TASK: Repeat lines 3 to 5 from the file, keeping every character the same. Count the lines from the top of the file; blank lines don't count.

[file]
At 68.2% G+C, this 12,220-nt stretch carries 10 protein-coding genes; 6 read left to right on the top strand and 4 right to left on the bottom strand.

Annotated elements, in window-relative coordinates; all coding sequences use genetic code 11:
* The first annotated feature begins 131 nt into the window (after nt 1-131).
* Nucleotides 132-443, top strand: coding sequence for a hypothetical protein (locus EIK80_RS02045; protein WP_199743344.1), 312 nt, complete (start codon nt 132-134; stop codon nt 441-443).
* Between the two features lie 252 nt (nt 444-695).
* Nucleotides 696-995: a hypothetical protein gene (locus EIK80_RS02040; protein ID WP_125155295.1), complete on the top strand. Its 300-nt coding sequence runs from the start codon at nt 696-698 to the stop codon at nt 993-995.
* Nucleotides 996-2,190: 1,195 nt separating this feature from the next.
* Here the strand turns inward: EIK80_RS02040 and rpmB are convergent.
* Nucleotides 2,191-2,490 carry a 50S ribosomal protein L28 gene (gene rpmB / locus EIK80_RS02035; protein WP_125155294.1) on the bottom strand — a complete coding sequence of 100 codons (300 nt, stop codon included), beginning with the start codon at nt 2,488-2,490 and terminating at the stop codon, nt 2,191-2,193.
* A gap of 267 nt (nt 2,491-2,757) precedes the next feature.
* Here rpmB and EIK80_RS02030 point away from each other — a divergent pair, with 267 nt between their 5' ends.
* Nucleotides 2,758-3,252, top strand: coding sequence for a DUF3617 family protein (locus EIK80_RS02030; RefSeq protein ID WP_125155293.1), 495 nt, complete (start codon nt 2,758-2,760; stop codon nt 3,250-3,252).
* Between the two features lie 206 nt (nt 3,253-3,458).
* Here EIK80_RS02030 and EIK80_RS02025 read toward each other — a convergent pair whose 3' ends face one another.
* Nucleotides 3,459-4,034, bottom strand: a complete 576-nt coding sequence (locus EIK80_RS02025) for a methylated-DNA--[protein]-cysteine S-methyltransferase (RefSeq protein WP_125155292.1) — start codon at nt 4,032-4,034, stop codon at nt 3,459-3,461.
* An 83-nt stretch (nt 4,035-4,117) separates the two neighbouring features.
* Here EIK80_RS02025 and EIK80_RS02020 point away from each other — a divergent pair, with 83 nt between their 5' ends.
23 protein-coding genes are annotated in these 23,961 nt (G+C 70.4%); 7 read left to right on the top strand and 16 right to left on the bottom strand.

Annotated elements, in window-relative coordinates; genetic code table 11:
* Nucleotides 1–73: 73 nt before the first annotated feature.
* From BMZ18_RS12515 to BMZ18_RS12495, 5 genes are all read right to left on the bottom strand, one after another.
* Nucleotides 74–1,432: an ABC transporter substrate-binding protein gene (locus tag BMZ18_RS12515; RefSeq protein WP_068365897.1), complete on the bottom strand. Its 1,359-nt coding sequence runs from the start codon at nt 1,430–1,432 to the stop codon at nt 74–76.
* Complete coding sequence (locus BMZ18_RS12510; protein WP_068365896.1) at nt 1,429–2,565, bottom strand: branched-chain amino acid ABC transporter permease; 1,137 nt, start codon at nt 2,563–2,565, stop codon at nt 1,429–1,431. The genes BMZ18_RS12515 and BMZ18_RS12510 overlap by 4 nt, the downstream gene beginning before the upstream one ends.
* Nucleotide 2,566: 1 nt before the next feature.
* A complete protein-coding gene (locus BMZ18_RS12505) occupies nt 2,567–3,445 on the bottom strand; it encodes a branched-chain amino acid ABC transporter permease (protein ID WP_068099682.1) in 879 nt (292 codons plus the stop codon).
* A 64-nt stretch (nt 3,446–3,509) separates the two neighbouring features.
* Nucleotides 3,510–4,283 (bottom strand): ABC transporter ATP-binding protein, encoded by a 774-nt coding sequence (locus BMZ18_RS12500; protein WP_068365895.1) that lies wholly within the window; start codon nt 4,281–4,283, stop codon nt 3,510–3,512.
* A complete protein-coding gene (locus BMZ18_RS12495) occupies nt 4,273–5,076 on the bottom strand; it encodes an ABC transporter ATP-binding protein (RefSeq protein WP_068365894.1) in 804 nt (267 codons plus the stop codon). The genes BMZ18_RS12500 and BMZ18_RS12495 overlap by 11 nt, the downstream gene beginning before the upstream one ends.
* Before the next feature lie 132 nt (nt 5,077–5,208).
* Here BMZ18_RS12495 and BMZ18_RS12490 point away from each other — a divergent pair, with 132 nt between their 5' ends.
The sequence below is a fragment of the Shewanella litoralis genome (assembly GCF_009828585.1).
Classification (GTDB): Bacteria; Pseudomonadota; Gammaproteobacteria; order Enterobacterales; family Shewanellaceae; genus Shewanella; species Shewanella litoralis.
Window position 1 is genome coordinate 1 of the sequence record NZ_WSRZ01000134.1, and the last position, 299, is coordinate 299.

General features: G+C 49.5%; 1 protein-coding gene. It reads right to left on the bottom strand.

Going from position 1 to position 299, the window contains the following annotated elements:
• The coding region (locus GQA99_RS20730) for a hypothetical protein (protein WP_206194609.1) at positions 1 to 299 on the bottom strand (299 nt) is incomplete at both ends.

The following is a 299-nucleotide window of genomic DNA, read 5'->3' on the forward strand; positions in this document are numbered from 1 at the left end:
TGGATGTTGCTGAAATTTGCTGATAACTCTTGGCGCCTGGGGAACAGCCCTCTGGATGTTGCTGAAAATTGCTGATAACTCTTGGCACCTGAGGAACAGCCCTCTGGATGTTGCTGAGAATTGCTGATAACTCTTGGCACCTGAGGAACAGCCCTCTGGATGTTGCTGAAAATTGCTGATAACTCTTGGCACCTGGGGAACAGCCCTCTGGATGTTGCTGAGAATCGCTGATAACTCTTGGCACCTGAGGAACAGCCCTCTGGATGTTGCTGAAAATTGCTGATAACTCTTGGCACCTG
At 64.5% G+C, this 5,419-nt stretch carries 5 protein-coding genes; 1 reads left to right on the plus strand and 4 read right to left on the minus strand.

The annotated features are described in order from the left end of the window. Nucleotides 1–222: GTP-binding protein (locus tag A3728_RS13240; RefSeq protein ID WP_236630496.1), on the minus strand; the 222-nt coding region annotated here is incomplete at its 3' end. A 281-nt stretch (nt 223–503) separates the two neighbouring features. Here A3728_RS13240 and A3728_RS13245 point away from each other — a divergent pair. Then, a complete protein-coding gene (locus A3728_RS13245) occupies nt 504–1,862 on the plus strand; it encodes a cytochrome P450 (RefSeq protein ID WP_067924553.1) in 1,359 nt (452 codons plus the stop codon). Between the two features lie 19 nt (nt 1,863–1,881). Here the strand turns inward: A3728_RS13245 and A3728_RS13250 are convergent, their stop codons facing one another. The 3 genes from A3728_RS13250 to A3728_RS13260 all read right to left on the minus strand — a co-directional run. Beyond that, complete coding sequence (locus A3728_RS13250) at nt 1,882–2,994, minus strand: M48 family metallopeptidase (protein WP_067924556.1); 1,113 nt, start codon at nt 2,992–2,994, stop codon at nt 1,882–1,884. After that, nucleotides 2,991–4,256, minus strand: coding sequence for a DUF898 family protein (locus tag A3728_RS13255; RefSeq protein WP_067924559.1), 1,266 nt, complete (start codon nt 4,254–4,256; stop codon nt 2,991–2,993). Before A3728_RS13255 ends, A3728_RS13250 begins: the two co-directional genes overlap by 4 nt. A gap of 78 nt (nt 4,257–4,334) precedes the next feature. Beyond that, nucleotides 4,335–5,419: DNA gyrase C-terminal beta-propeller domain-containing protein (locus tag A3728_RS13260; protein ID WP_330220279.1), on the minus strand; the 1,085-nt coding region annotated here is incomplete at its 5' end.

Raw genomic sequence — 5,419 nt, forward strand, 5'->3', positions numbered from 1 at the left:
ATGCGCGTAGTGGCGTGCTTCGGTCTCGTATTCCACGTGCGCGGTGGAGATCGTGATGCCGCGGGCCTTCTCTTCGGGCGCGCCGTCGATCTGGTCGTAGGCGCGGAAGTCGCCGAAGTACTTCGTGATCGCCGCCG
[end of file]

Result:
* The first annotated feature begins 131 nt into the window (after nt 1-131).
* Nucleotides 132-443, top strand: coding sequence for a hypothetical protein (locus EIK80_RS02045; protein WP_199743344.1), 312 nt, complete (start codon nt 132-134; stop codon nt 441-443).
* Between the two features lie 252 nt (nt 444-695).